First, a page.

St. Luke is seated at a desk where he is busy either with his writing or creating a painting. At his feet is a bull or ox which often is used as a symbol to represent him. St. Luke is one of the Four Evangelists or writers of the Gospel accounts. The term is fitting because Evangelist means someone who proclaims the good news. The Evangelists proclaimed the good news of Christ in the Four Gospel accounts which are named after them: St. Matthew, St. Mark, St. Luke, and St. John.
Beautiful ecclesiastical vestments, church art, and church architecture are not reserved for world-renowned cathedrals. Beauty is often found in places where worship still takes place on a healthy and active basis. This is because precious treasures can be found still in their original use instead of cased up–as if entombed–for tourists to view for thirty seconds before moving past.
The Rotonda of Saint Lorenzo, which was dedicated to St. Lorenzo. – The building of this church was started in 1083 A.D. and finished around 1115 A.D.
St. Alban’s was consecrated on September 17th, 1887. Following the consecration the Prince and Princess of Wales hosted a lunch on their royal ship for those who had worked to make the church a possibility. This church, although first and foremost a house of worship promoting freedom of religion, was as much a tool to connect European nations.
In the late 1800s, Mary Barber created a lovely collection of many examples of Opus Anglicanum.
Author notes from original copy
– The color card at the beginning of the book has been inserted by the kind permission of Messrs. Liberty & Co., of Regent Street, London; and A. R. cannot say enough in praise of their colors and the Filo Floss silks sold by them. Many of the colors, she says, are perfect; and this verdict is made after comparing them with many original pictures of the old masters in Italy and elsewhere – the shades of red, green, blue, and browns being spoken of with special praise.
The Royal School of Needlework has an exhibit titled: ‘For Worship & Glory’ taking place at Chester Cathedral, 3 – 28 February 2016. The highlight of the exhibit is six pieces of the famous Litany of Lorento embroideries, which were donated to the Royal School by the nuns from the now-closed Convent of the Holy Child in Mayfield East Sussex.
The name of Lucy Vaughn Hayden Mackrille is well known by many involved in Ecclesiastical Sewing and the making of church vestments as the founder of the Washington Cathedral Altar Guild. Her book entitled Church Embroidery and Church Vestments is a valuable resource for seamstresses, providing detailed instructions for making many vestments.
John Ninian Comper, or Ninian Comper was often called. Comper, who sought beauty in a lifelong quest, began his design career in 1880 at the tender age of 16, while attending the Aberdeen School of Art. He was introduced to Charles Kempe in 1882 and began to work in his studio. Comper’s brief sojourn with Kempe helped develop skills in aesthetics that would benefit him for the remainder of his career. It was during his year with Kempe that Ninian Comper realized the true value of apprenticeships, in that it took years of dedication and study to truly develop the skills beyond that of a mere craftsman. A visit in 1883 to a church under construction designed by George Frederick Bodley leads to more changes in the young Comper’s life when he became an apprentice under Bodley. Comper continued training for four years under Bodley and his partner, Thomas Garner, noted as two of the leading church architects of the day.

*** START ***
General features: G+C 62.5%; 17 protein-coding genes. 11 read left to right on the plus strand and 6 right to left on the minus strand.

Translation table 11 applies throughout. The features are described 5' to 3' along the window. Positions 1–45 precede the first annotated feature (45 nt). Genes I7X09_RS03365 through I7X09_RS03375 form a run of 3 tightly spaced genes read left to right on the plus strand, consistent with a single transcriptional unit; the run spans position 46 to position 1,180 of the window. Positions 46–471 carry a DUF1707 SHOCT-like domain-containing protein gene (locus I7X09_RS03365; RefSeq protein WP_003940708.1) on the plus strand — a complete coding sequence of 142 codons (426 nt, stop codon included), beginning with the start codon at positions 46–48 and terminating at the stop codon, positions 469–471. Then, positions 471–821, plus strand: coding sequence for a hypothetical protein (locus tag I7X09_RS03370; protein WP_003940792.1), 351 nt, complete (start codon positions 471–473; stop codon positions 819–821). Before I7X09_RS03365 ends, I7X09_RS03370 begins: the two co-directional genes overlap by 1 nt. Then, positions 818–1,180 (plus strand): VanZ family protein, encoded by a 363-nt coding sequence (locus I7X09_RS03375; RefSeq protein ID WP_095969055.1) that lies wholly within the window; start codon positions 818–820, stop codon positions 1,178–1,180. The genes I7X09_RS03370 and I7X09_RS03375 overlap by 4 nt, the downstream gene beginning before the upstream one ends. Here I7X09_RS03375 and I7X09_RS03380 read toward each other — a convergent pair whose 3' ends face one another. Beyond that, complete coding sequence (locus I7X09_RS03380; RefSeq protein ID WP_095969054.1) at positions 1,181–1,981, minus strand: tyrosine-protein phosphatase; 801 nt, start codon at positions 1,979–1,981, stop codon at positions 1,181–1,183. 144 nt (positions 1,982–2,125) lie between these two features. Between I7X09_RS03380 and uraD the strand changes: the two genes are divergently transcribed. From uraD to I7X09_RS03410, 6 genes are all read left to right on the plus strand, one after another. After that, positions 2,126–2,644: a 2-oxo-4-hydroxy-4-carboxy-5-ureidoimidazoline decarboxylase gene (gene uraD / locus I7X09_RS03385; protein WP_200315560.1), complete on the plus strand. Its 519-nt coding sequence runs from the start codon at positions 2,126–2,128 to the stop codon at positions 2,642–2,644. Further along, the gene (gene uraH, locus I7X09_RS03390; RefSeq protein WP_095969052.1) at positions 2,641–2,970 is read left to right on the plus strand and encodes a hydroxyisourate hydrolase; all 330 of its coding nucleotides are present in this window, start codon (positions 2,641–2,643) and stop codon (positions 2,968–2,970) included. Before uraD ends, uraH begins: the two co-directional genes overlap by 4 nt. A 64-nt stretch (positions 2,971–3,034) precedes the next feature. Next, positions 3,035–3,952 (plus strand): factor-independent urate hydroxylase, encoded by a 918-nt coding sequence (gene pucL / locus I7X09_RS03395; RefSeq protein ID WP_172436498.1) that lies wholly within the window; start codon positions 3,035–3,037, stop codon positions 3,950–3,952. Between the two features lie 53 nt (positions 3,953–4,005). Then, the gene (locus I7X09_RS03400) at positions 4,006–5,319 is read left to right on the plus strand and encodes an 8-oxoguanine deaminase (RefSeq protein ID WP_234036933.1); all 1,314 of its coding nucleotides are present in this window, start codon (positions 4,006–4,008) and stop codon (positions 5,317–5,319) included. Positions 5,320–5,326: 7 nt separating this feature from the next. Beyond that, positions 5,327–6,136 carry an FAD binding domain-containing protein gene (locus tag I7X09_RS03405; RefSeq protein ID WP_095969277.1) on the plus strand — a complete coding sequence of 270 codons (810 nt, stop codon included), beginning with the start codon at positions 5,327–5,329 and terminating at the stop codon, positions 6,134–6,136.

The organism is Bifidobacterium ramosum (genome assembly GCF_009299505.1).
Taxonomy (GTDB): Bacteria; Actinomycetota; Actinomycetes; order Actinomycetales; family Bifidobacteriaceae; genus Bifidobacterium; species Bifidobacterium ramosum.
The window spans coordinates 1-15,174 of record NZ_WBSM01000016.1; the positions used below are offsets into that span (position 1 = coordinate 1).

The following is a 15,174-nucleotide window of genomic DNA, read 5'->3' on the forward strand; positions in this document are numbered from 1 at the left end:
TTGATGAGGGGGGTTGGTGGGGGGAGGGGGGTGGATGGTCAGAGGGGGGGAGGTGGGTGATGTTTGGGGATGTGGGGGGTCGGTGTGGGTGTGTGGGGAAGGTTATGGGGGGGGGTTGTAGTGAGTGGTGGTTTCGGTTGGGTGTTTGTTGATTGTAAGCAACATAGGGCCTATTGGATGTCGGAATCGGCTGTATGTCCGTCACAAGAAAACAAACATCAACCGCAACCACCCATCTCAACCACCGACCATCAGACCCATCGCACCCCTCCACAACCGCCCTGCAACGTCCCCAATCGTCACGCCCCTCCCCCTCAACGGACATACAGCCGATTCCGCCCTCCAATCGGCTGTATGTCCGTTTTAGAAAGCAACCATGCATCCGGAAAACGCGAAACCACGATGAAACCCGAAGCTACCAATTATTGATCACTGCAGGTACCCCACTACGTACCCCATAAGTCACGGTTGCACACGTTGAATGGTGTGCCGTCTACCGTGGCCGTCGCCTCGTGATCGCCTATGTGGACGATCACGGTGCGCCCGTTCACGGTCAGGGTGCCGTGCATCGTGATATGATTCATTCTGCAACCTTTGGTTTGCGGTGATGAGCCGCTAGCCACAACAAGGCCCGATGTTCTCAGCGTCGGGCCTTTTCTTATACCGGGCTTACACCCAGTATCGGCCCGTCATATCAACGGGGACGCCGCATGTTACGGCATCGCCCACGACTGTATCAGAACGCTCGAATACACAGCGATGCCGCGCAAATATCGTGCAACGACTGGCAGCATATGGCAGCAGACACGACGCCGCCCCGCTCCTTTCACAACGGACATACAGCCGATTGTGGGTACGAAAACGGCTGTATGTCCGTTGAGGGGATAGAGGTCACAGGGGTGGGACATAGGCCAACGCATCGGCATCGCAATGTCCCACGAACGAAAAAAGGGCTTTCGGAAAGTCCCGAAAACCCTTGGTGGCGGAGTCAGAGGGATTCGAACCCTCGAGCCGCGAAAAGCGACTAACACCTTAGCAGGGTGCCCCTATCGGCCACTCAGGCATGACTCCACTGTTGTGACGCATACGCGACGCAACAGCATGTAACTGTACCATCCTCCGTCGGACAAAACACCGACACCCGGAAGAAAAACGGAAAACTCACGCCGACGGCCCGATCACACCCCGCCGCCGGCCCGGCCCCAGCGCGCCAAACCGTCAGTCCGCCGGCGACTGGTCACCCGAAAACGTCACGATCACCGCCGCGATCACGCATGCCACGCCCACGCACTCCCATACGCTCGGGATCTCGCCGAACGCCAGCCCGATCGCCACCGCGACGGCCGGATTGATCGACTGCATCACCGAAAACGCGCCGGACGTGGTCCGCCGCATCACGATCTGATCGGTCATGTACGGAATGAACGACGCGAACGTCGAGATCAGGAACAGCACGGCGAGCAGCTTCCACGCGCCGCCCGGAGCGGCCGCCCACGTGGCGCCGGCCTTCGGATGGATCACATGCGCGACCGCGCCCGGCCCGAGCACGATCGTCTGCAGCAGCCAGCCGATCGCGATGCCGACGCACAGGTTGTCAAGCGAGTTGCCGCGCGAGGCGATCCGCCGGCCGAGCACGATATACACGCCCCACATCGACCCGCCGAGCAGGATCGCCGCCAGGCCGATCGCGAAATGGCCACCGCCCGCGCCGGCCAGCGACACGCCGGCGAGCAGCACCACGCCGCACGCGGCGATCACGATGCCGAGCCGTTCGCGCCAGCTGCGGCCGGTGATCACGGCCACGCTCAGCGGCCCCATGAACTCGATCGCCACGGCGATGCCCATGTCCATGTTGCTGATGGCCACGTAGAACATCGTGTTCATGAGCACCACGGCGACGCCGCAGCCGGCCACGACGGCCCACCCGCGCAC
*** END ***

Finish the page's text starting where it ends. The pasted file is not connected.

Liturgical Arts Resources link artists for inspiration. The Lutheran Art Resources site values quality in church aesthetics, focusing on unique paraments and vestments. Despite limited resources, various options exist for obtaining high-quality liturgical art. Scapegoat Studio Blog’s logos and Ad Crucem’s vibrant paintings, including Edward Riojas’s, add richness to this artistic community.
Embroidery is a perfect medium for use on banners, a true labor of love, provided there are skilled embroiderers available for the work required. But sadly, there were times when this level of devotion may not have been possible for a banner. When embroidery was not an option, banners were sometimes hand-painted like these Banners located at the Ursuline Center.
Ecclesiastical Footwear? C0113517921/[/embed] One can only imagine the honor of making a special pair of shoes for the Pope. These truly are a work of art. I hope you have… Read more Ecclesiastical Footwear? →
Clergy Collar made from linen 19th Century – a clergy collar with bands.
This Book of Prayer is a part of the Collection of Rare Books at the Concordia Seminary Library on the LC-MS Seminary Campus in St. Louis, MO. The Rare Books Library houses a unique collection of rare volumes relating to Church History, specifically, Lutheran Church History
The chasuble, known as the Westminster Vestment, is part of the heritage collection of Ushaw College, the former Catholic seminary at Ushaw Moor, near Durham.